We had prearranged to charter a boat just for our group with Deep Blue Divers. We had 4 certified divers, 2 snorkelers, and 4 that wanted to learn how to scuba dive. So we drove into town, took care of paperwork, and then they drove us out to their boat, which was at the main pier in town. The boat was more than adequate for our group and the captain and crew were wonderful. Our first dive was just for the 4 of us who were certified; we went to Palancar Reef where we made a 93’ dive through coral formations. It was absolutely awesome! Cozumel is one of the premier diving locations in the world with water temperature around 84 degrees and visibility up to 200’ at times, and every time I dive there it just keeps getting better and better.

While we were diving, everyone else was snorkeling. After we completed our dive, we all got on the boat and headed to a secluded sandy beach. The dive instructor took the 4 beginners, got them all suited up, and taught them the basics of scuba diving. This is called a Resort Course but does not count towards any certification; it’s more of an introduction to the sport. After completing the 45 minute course, we all changed out our tanks as the boat headed to Paradise Reef. The instructor took the 4 beginners to a debt of 35 feet while the 4 of us who were certified headed down to 45 feet for another incredible dive. After about 45 minutes, the beginners headed up, but the rest of us stayed down for about another 15 minutes as we did not want to leave such an amazing world. Reluctantly, we surfaced and the captain took us back to the pier. Note: scuba diving in Cozumel will run about $65 for a two-tank dive, while the Resort Course will cost about $75, plus the cost of a one-tank dive, which is another $35.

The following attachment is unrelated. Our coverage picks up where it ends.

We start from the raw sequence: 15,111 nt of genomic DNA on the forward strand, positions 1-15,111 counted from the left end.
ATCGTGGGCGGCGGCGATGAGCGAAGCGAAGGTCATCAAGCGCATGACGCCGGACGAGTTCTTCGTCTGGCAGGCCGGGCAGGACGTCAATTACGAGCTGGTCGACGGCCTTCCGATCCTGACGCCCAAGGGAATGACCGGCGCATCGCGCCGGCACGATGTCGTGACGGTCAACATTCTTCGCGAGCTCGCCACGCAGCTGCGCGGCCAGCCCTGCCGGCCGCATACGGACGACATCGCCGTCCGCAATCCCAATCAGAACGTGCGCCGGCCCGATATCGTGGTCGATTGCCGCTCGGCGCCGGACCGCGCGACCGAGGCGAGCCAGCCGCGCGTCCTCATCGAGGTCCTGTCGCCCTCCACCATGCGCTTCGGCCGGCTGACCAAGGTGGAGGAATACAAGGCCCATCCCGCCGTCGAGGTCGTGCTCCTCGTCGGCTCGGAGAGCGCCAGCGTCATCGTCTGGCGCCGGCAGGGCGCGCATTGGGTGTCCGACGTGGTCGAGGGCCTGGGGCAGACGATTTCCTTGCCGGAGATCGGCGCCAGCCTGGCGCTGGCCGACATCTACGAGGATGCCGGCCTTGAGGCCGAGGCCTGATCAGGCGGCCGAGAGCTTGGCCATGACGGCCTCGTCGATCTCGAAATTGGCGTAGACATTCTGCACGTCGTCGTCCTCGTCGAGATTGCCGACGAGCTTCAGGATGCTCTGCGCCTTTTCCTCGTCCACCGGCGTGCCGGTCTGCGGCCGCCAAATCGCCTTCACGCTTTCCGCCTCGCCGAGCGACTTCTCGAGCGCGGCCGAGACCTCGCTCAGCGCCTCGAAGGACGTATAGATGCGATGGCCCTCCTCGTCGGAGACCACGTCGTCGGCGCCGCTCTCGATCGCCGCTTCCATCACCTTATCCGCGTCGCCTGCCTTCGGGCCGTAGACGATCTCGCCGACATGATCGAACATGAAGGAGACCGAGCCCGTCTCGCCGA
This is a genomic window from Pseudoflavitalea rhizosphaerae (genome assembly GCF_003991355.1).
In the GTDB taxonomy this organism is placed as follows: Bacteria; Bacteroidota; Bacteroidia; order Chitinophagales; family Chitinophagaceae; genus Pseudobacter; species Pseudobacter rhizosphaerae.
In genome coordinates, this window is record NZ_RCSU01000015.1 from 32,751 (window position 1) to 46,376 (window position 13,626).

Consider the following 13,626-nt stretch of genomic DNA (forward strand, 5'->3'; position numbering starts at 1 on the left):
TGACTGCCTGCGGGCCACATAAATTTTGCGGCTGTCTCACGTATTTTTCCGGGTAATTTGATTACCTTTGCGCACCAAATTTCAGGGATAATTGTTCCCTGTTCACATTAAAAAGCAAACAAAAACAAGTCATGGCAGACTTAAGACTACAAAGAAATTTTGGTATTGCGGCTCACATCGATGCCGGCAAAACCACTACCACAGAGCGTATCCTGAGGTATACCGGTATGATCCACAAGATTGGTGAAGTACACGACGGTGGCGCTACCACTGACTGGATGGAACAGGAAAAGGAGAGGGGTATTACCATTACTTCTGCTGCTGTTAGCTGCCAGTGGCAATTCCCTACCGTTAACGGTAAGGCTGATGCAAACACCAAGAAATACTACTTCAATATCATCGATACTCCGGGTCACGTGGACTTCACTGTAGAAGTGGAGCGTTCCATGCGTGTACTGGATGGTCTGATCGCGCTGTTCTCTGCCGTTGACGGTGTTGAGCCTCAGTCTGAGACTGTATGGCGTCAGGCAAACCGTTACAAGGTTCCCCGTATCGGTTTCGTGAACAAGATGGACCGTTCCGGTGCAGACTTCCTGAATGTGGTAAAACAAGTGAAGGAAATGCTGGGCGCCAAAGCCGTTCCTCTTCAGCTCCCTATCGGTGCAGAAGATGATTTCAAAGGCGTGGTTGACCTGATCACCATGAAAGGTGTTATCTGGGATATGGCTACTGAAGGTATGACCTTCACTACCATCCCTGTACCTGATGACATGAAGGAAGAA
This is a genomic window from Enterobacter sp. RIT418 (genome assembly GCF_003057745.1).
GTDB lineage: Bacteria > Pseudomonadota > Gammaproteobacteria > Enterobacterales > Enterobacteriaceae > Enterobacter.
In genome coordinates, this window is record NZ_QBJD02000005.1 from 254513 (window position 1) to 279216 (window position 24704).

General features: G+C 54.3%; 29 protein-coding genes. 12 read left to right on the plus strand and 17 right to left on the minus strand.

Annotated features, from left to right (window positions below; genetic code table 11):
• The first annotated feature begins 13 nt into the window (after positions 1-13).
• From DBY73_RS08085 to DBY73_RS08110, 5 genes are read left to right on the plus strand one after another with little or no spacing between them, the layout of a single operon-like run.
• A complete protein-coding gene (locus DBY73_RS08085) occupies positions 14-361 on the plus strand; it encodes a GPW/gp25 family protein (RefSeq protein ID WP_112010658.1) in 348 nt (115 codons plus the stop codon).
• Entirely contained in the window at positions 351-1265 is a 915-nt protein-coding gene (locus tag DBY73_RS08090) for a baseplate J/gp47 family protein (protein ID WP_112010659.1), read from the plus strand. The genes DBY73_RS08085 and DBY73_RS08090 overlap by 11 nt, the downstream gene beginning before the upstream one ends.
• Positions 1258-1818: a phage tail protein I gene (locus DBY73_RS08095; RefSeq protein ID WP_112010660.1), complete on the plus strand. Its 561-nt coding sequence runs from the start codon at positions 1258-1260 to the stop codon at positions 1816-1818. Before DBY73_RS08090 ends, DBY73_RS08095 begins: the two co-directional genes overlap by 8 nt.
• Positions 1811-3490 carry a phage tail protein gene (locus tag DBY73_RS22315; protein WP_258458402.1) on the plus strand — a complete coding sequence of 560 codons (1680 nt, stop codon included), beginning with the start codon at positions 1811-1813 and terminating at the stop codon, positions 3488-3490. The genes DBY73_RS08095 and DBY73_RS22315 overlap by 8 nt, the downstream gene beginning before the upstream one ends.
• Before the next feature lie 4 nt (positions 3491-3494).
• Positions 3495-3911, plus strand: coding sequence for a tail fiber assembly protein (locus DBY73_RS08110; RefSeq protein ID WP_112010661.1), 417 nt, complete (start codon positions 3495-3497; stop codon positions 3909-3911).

After completing our diving excursion, we were all hungry, so we decided to head to Carlos’ ‘n Charlie’s. During the ride over, we were extremely disappointed to find that our all-time favorite restaurant, Santiago’s, had closed down. Don’t know if they’ll reopen, but this place was the best kept secret in the entire Caribbean. It’s not a very big place and is about 5 blocks off the beaten path, so it’s not crowded and most tourists don’t know it’s there, especially the cruise ship passengers. We can only hope they will reopen in the near future as it would be disheartening to see them closed forever as Santiago’s is truly the best restaurant I have ever eaten in and I’ve eaten in a lot of restaurants in my life.

Note: I have to add here that the best hamburgers, steaks, seafood, fruits, and vegetables that we have ever had in our lives have all been while in Mexico. We lived in Albuquerque, New Mexico for 9 years and during that time we took an annual vacation in San Carlos, Mexico, which is about 6 hours south of Tucson. We spent 2-3 weeks down there every Summer, so trust me when I say that Mexico has fantastic food and should be savored at every opportunity without worry.

Anyway, we drove over to the new Carlos’ ‘n Charlie’s, which is now on the main street a few blocks south of their old location. Anyone who’s ever been to Cancun or Cozumel knows that Carlos’ ‘n Charlie’s is THE place to p-a-r-t-y!!! While this new restaurant/bar is large and very nice, it lacks the ambiance of the old place, which was small, crowded, and dirty but it had a certain flair about it. The party is still there and all the cruise ship passengers still go there to have a few too many drinks and let it all hang out!

The wife and I made a quick stop at a liquor store to pick up some tequila and when we got to the table, we found the other 8 in our party had already order Yard Long Margaritas! It does not take long to get into the party spirit in this place. After drinking a couple of Dos Equis and a couple of shots of tequila, nobody really cares about how good the food tastes. We ordered enchiladas, which were okay, but you don’t really go there for the food.

After spending about $300 for drinks and lunch for 10 people and the obligatory group photo, we decided it was time to head back to the ship before we missed it.

Cozumel is an easy island to get around; there’s only one main road that goes in a circle around the south end of the island and then cuts the island in half. You can rent a car for about $50-$85 per day or the preferred method for cruise ship passengers - motor-scooters for about $25 per day (no helmets or special license required). You can rent cars and scooters right at the pier. Compare these prices to $20 for a roundtrip taxi ride to town. But you’ll get the best prices if you reserve ahead of time.